Saturday, December 15, 2012

Grant's 15 Least Disappointing Albums of 2012

15. Trioscapes “Separate Realities” Metalblade Records

A jazz-fusion album may seem like an odd choice, especially for me, to add to this list, and never mind the fact that Between the Buried and Me bassist Dan Briggs holds this trio together (rounded out by a drummer and a saxophone/flutist). But the sheer ferocity that these three attack the six songs on their debut full length is undeniable. If you’re down for some boogie dance jazz influenced rock, I implore you to purchase this album. Well worth the ticket price.

Neurosis: Honor Found in Decay

14. Neurosis “Honor Found in Decay” Neurot Records

The funny thing about Neurosis, is that while they stay true to the sound that they helped develop (the combination of sludge, post rock, industrial, and folk), is that it seems that the music ages with the band. Very few bands in their genre (if there are any) have been able to accomplish what these, now men, have. Let’s hope for more consistency and growth in the future.

Every Time I Die: Ex-Lives

13. Every Time I Die “Ex-Lives” Epitaph

Coming off of the molten magma that was “New Junk Aesthetic” (their previous release thru Epitaph), hopes were set high. But the band pulled a fast one on us and hired “Evil” Joe Baressi to handle the production and boards. While this album has its moments, and moments they are indeed (see the crushing ending to ‘Drag King’) there is a little something that leaves to be desired.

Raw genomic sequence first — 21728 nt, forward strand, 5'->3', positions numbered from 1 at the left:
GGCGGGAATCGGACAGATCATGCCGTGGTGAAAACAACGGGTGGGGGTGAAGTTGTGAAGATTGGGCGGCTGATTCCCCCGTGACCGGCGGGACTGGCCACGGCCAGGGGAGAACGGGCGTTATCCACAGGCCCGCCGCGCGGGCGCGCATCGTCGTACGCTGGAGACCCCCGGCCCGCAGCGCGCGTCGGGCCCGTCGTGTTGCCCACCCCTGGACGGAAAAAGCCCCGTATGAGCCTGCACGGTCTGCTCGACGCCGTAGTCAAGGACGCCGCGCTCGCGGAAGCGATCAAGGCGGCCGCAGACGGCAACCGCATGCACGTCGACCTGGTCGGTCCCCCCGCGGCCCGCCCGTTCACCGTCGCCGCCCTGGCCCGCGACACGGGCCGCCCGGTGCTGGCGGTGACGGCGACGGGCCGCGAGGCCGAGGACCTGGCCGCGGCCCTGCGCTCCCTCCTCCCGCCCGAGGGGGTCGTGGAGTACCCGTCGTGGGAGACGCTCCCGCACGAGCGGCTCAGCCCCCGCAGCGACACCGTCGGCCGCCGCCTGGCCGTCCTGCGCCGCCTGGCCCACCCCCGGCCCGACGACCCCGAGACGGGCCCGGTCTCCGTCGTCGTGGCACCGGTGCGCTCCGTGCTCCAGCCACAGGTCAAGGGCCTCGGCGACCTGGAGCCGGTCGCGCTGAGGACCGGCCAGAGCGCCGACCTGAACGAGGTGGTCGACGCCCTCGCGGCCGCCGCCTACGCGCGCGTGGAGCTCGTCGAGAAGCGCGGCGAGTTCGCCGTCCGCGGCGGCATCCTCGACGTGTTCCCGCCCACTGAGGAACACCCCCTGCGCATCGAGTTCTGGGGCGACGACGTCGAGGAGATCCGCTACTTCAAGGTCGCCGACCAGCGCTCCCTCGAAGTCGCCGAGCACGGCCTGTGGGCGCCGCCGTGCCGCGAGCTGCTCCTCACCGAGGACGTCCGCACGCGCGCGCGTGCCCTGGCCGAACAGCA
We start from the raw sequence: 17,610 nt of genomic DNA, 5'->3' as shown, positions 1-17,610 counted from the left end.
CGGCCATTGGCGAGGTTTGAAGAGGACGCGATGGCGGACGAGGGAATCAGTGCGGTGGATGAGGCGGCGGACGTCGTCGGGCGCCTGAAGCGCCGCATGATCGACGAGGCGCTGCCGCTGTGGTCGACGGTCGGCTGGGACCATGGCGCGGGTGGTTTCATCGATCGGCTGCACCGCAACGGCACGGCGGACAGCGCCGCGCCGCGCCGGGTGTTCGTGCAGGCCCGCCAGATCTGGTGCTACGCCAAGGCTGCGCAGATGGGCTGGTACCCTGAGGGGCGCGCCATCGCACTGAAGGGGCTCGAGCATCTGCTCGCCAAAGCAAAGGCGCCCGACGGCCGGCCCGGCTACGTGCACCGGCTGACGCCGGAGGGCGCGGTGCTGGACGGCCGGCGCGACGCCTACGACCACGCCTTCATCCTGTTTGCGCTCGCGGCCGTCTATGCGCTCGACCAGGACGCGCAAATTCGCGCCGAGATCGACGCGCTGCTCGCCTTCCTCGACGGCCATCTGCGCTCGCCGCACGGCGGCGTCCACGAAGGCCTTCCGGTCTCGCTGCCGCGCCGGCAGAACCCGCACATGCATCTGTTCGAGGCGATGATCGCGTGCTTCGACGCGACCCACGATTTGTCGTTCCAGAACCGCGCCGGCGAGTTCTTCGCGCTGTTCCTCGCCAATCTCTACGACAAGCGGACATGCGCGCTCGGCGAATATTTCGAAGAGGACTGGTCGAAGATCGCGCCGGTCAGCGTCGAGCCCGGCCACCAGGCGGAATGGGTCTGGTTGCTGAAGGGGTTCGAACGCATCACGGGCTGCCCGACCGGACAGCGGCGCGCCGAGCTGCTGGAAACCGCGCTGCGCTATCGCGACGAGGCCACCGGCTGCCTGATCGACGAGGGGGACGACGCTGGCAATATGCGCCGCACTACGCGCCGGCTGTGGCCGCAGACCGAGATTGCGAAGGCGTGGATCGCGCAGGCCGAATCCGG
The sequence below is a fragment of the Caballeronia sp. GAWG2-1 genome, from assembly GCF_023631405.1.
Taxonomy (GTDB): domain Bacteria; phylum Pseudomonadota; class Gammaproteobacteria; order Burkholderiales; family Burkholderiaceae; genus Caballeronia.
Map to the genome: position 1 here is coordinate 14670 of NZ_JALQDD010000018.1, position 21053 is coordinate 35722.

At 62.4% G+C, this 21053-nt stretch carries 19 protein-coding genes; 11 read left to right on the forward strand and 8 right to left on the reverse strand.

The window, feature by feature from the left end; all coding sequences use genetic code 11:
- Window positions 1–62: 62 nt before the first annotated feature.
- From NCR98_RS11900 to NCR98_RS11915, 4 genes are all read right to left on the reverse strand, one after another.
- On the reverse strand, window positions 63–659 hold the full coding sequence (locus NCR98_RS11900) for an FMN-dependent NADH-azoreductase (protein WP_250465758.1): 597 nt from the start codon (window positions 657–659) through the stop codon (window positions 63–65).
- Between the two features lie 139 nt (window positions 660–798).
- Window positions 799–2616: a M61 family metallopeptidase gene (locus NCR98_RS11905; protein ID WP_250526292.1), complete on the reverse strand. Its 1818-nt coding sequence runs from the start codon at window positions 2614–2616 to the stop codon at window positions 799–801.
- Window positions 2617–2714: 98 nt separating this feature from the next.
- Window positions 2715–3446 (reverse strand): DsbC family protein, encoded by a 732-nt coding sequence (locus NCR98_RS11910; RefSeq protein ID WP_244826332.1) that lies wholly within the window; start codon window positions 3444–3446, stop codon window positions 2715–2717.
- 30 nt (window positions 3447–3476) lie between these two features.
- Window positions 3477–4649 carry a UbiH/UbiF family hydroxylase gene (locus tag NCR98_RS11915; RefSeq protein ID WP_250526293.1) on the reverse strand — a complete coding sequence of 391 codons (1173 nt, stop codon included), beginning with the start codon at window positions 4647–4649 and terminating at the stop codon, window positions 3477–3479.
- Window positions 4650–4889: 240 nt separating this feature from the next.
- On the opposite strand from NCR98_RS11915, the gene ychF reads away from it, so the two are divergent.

The Chariot: One Wing

12. The Chariot “One Wing” E1/Goodfight Entertainment

Christian “chaoscore” band The Chariot are a band you either love, or don’t get, and frankly that’s your fault. While this write prefers their previous release “Long Live,” on “One Wing” the band hones in on their southern groove, even employing a full horn section and samples galore. Although…if you watch their, might I add excellent, music video for David de la Hoz (from “Long Live”) you may notice something, that leads me to believe this album was recorded during the same sessions.

ISIS: Temporal

11. ISIS “Temporal” Ipecca

Another shocker, considering this is an odds and sods release and is probably only for the most die hard fans of the band. This two disc set features demos, outtakes, remixes as well as the two songs featured on their split ep with the Melvins. A nice and fun retrospective for a band that stopped to soon, or just in their prime, depending on who you ask.